The effect of iron therapy on the exercise capacity of nonanemic iron-deficient adolescent runners

Am J Dis Child. 1988 Feb;142(2):165-9. doi: 10.1001/archpedi.1988.02150020067030.


Iron-deficiency anemia impairs exercise capacity, but whether nonanemic iron depletion decreases endurance performance is unclear. In 14 iron-deficient (serum ferritin level, less than 20 micrograms/L [less than 20 ng/L])nonanemic runners, hematologic and treadmill running values were followed up during a competitive season. Following a four-week control period, runners were treated for one month in a double-blind protocol with ferrous sulfate (975 mg/d) or placebo. During treatment, the mean ferritin level rose from 8.7 to 26.6 micrograms/L (8.7 to 26.6 ng/mL) in those patients taking iron and fell from 10.6 to 8.6 micrograms/L (10.7 to 8.6 ng/mL) in the placebo group. Treadmill endurance times improved significantly in the iron-treated runners compared with controls. Endurance time declined in all seven controls (range, 0.07 to 1.30 minutes), while six of seven iron-treated subjects improved their performance (range, 0.03 to 1.92 minutes). No significant differences in maximal or submaximal oxygen consumption, ventilation, or heart rate were observed between the groups except for a 4% increase in maximum oxygen consumption during placebo treatment. These data indicate that nonanemic iron deficiency impairs exercise performance but does not influence gas exchange or cardiac measures.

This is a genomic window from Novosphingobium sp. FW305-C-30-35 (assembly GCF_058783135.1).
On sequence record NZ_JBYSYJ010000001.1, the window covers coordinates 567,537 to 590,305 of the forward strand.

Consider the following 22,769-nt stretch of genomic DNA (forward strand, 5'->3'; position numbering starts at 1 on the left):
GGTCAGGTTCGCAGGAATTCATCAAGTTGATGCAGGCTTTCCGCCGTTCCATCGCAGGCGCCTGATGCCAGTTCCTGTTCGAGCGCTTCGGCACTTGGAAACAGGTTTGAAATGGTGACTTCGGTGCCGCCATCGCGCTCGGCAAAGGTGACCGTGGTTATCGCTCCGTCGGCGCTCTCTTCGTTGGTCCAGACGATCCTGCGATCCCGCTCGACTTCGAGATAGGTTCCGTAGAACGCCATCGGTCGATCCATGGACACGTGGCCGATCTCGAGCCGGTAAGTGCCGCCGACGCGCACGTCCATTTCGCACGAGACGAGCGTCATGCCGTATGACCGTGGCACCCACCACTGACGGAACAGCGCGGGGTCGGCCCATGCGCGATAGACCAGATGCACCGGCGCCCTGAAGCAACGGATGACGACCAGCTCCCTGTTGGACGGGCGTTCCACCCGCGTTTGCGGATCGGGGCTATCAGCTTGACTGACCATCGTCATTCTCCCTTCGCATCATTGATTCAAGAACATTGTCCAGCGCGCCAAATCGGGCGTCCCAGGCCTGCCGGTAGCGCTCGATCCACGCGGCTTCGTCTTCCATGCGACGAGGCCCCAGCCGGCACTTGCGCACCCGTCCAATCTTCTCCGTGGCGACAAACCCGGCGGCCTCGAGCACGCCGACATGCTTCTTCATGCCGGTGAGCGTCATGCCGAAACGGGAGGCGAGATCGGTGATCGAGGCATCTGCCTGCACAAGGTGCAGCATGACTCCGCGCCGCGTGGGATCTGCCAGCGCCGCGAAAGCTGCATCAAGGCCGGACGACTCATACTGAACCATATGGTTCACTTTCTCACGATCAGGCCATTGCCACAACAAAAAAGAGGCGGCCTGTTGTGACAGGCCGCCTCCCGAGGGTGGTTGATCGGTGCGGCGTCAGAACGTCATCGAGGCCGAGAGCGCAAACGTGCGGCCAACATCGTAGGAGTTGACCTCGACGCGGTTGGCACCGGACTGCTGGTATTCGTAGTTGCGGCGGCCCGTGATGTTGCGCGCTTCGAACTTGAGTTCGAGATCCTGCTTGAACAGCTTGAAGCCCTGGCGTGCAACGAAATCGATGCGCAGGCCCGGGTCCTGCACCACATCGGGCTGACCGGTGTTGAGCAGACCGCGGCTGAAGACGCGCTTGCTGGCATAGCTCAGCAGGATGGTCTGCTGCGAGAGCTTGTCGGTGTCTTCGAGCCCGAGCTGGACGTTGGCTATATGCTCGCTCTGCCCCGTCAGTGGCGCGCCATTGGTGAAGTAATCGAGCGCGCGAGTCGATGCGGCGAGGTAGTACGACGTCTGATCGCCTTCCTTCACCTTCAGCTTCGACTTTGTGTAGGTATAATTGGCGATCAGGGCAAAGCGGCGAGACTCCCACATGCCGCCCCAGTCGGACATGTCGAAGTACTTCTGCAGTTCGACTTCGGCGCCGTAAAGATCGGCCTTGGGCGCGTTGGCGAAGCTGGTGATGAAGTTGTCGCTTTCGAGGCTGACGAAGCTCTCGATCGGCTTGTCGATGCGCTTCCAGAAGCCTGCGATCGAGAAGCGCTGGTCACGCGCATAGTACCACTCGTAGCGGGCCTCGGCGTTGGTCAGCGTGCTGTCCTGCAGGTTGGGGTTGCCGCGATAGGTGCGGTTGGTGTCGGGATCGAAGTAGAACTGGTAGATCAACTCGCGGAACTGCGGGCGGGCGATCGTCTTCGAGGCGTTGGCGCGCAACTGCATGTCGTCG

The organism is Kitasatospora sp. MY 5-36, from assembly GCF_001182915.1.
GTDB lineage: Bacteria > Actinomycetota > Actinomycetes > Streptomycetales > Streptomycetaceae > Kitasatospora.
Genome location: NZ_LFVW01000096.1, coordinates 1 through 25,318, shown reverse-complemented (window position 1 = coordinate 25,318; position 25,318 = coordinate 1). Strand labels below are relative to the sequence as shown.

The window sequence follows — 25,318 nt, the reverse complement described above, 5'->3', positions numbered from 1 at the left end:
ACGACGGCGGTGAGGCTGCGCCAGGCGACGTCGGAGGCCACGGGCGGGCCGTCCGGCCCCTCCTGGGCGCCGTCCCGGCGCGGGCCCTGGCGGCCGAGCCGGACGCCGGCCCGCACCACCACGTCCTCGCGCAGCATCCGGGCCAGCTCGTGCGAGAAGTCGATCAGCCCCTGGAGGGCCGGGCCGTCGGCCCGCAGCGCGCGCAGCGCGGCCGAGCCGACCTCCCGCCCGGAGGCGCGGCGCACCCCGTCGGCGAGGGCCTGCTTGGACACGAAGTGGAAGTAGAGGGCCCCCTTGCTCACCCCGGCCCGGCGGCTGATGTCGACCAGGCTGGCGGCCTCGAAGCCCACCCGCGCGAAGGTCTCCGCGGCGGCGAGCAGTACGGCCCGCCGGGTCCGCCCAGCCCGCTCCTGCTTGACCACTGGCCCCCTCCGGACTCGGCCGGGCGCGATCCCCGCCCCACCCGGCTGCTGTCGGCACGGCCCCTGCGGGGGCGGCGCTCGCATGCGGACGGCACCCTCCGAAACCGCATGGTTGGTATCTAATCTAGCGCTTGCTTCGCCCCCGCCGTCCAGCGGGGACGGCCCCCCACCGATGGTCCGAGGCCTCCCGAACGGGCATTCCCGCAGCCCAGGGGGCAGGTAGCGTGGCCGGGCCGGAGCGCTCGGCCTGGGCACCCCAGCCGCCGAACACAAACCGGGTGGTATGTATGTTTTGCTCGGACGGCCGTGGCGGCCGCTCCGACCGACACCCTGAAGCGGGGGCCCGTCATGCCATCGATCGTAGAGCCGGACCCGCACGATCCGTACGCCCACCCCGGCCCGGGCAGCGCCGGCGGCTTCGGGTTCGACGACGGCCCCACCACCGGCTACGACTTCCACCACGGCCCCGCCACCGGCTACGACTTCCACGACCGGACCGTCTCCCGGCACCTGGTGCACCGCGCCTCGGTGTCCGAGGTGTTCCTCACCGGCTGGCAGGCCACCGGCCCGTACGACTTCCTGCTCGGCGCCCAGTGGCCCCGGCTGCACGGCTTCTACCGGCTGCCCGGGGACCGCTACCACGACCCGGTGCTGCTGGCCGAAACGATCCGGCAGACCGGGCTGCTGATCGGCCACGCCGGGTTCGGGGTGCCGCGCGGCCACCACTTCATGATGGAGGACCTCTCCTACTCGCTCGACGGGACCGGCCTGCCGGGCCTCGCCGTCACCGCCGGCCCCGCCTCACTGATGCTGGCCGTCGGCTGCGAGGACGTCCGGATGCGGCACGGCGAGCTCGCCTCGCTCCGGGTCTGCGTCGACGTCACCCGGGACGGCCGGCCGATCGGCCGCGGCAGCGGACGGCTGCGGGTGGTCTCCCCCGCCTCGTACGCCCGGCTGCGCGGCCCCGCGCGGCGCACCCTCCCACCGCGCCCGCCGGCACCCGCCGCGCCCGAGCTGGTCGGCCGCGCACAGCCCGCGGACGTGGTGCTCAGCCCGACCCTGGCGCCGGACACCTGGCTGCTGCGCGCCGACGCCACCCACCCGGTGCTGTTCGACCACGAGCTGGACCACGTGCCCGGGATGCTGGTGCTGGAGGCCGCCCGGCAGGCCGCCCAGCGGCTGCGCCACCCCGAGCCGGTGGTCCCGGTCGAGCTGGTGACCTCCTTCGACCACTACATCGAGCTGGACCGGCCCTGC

Publication types

  • Clinical Trial
  • Controlled Clinical Trial
  • Research Support, Non-U.S. Gov't

MeSH terms

  • Adolescent
  • Delayed-Action Preparations
  • Double-Blind Method
  • Female
  • Ferritins / analysis
  • Ferrous Compounds / therapeutic use*
  • Heart Rate
  • Humans
  • Iron Deficiencies*
  • Physical Endurance*
  • Physical Exertion*
  • Pulmonary Gas Exchange
  • Running*
  • Time Factors


  • Delayed-Action Preparations
  • Ferrous Compounds
  • ferrous sulfate
  • Ferritins